Many University students and Ann Arbor residents have not known what to do when approached by panhandlers, and now the city is looking to cut down on these experiences.

Because of an escalation in the frequency of these events, the city has formed a panhandling task force to work on solutions to the problem. Formed in September, the task force is the second attempt to decrease the number of panhandlers in Ann Arbor since a city group created in 2003 worked toward the same goal.

The current task force was given a six-month time frame to address the issue of panhandling in the city. The first three months were spent on research, according to City Council member Sabra Briere (D–Ward 1), who is chair of the panhandling task force. The remaining months are to be spent turning the group’s discussions into policy.

“We’ll need to involve the University community,” Briere said. “Every year there is something like six or seven thousand new University members, and these are people who have no long-term ties to Ann Arbor … they aren’t familiar with what’s common.”

The task force plans to remedy this problem by annually supplying information to the public, specifically new students at the University, so that they are informed about how to respond to panhandlers without offering money. Briere said the task force has also recommended that information on panhandling in the city should be provided at the University’s new student orientation, in the University’s student handbook, on the University and city of Ann Arbor websites, as well as displayed in State Street store windows.

Briere described the internal struggle of individuals approached by panhandlers — whether to discuss housing, food and addiction treatment options with them or simply give them money. Often people choose to give money without understanding that, for many panhandlers, addiction is usually the real problem, she said.

There are a number of programs in Ann Arbor and the surrounding area, Briere said, like Dawn Farm ⎯ a shelter for alcohol abuse ⎯ and programs through the court system to ensure addicts get help instead of jail time.

“People who are feeling sorry for someone who says, ‘I’m hungry, I’m homeless, I need a bus ticket out of here,’ may think they’re providing something, but they’re really only providing money so somebody can feed their addiction,” she said.

While some panhandlers present signs claiming hunger and homelessness, Briere said holding a sign doesn’t necessarily mean an individual has a problem finding food or shelter. Many panhandlers make more than $100 a day, and have their own residences, Briere explained.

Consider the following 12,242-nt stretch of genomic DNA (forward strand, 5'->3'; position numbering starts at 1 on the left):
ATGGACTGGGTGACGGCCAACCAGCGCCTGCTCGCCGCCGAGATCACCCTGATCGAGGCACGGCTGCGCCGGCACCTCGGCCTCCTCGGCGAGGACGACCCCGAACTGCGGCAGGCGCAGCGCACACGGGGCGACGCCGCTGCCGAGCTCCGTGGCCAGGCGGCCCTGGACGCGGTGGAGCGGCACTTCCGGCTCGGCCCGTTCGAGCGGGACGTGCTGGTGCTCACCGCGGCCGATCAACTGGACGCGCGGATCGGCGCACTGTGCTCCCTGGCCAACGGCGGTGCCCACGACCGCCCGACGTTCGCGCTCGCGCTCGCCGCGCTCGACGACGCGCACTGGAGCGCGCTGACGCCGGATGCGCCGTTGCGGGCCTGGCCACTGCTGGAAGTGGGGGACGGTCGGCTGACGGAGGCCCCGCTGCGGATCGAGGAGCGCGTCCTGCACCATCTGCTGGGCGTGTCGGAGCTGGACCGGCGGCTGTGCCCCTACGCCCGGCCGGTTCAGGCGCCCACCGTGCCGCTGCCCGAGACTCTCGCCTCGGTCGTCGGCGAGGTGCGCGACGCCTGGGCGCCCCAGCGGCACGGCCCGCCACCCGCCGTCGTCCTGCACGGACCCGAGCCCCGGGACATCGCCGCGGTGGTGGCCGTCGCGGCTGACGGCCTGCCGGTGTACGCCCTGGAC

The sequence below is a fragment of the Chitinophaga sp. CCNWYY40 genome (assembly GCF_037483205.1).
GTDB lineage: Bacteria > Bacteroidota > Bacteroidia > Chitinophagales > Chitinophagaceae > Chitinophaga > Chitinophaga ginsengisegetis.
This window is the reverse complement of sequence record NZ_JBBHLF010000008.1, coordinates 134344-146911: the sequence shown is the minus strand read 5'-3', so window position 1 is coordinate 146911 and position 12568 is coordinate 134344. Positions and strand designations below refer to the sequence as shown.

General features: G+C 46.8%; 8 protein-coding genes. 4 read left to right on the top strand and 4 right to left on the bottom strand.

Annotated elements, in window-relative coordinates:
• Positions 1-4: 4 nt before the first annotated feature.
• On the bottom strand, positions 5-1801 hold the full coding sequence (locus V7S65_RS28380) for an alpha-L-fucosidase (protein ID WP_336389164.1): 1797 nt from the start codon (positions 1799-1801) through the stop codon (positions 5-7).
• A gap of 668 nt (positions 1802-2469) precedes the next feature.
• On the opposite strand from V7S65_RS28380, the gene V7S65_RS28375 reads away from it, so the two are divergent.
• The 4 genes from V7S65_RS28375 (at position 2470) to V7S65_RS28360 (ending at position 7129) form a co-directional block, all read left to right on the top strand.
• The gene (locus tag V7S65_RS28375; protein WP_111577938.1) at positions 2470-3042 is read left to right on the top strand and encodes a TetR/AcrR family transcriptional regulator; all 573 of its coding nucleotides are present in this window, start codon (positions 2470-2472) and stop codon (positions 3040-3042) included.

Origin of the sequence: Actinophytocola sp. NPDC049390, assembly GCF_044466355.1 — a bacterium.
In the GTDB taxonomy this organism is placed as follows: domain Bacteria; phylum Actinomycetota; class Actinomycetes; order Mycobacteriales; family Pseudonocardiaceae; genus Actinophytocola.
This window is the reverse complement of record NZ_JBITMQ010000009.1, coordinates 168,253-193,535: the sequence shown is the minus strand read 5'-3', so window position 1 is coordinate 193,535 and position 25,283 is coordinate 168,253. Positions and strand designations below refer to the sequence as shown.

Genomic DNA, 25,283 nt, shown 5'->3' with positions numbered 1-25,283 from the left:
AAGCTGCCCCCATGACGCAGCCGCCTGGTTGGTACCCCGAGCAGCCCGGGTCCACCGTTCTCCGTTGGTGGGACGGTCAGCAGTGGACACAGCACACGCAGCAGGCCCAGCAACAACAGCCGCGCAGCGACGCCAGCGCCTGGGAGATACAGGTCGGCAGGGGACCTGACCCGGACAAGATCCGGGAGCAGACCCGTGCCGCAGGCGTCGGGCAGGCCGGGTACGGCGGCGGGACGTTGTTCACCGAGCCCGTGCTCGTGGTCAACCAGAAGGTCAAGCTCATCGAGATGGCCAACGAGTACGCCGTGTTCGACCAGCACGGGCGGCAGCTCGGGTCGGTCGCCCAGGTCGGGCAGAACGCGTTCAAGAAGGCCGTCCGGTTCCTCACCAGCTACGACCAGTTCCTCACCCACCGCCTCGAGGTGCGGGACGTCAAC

“It’s not about being homeless. Most panhandlers are not seeking money because they need to pay the rent,” Briere said.

According to Briere, many panhandlers have shelter available to them, but choose to avoid these locations because they have rules the panhandlers are unwilling to follow.

She added that one contributing factor to the panhandling problem is the increase of panhandlers coming from beyond Ann Arbor.

Collaboration with local merchants is another goal of the task force. Calling the police is one option, but conversation between store owners and panhandlers about solicitation laws and ensuring that customers aren’t being bothered is another way to improve the situation, Briere said.

She said this also requires cooperation between neighboring businesses and their clients — something that happens more on Main Street than on State Street and South University Avenue.

“The businesses are less organized, less interactive — or so I understand from speaking with them …” Briere said. “It’s going to be interesting to change that outreach between the businesses so they work with each other.”

Maggie Ladd, chair of the original panhandling task force and a current member of the present task force, said the task force did a good job the first time in reducing the amount of people giving money to panhandlers. But because businesses in the area have changed over time, there’s a need to revitalize the distribution of information on the issue.

“I think that when the task force stopped, perhaps we didn’t continue distributing that information as well as we could have,” said Ladd, who is also the executive director of the South University Area Association.

This time, however, the task force faces a new issue. In 2003, the city had community policing in place, which involved having police officers on bicycles in the downtown area during both the day and night. And while police officers on call are still available, Ladd said the city needs to find a substitute for the community patrol part of the program.

“By virtue of losing those, we’ve lost a lot of the ability to do that enforcement … These community police officers were there all the time, and they interacted with the panhandlers, they knew them and so that’s the piece I feel personally is missing.”

Sgt. Mike Lance of the Ann Arbor Police Department said the removal of officers was due to a reduction in personnel ⎯ with the AAPD losing more than 100 staff members in recent years.

However, the University’s Department of Public Safety has University police officers patrol Central Campus during the summer months. Sales and solicitation of any kind in a University building or on campus grounds must be given written permission, according to article 9, sections 1 and 2 of the University Regents’ Ordinance.

DPS spokeswoman Diane Brown said that while University Police could issue a citation for violation of the Regents’ Ordinance or arrest panhandlers if they became aggressive, in most cases, officers simply ask them to move along. In certain situations, Brown said, officers ask panhandlers to leave University grounds.

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